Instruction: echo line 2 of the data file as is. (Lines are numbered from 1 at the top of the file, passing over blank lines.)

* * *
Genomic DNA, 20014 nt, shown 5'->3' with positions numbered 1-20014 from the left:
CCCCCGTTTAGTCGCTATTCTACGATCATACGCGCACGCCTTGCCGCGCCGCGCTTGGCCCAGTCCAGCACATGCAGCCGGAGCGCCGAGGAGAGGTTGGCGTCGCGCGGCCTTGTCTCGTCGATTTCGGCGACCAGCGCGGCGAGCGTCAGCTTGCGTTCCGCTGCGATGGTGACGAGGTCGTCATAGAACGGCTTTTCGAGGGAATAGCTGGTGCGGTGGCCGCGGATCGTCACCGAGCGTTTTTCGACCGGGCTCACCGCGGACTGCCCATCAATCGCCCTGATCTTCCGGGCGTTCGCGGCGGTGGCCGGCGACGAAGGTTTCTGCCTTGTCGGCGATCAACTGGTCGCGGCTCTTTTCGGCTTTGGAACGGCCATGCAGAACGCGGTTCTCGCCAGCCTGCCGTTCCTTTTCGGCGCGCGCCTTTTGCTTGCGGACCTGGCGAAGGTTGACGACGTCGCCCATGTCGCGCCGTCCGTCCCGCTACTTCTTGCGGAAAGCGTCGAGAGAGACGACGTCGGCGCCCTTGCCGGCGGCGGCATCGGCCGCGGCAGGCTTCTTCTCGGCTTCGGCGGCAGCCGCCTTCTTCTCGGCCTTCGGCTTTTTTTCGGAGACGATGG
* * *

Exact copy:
CCCCCGTTTAGTCGCTATTCTACGATCATACGCGCACGCCTTGCCGCGCCGCGCTTGGCCCAGTCCAGCACATGCAGCCGGAGCGCCGAGGAGAGGTTGGCGTCGCGCGGCCTTGTCTCGTCGATTTCGGCGACCAGCGCGGCGAGCGTCAGCTTGCGTTCCGCTGCGATGGTGACGAGGTCGTCATAGAACGGCTTTTCGAGGGAATAGCTGGTGCGGTGGCCGCGGATCGTCACCGAGCGTTTTTCGACCGGGCTCACCGCGGACTGCCCATCAATCGCCCTGATCTTCCGGGCGTTCGCGGCGGTGGCCGGCGACGAAGGTTTCTGCCTTGTCGGCGATCAACTGGTCGCGGCTCTTTTCGGCTTTGGAACGGCCATGCAGAACGCGGTTCTCGCCAGCCTGCCGTTCCTTTTCGGCGCGCGCCTTTTGCTTGCGGACCTGGCGAAGGTTGACGACGTCGCCCATGTCGCGCCGTCCGTCCCGCTACTTCTTGCGGAAAGCGTCGAGAGAGACGACGTCGGCGCCCTTGCCGGCGGCGGCATCGGCCGCGGCAGGCTTCTTCTCGGCTTCGGCGGCAGCCGCCTTCTTCTCGGCCTTCGGCTTTTTTTCGGAGACGATGG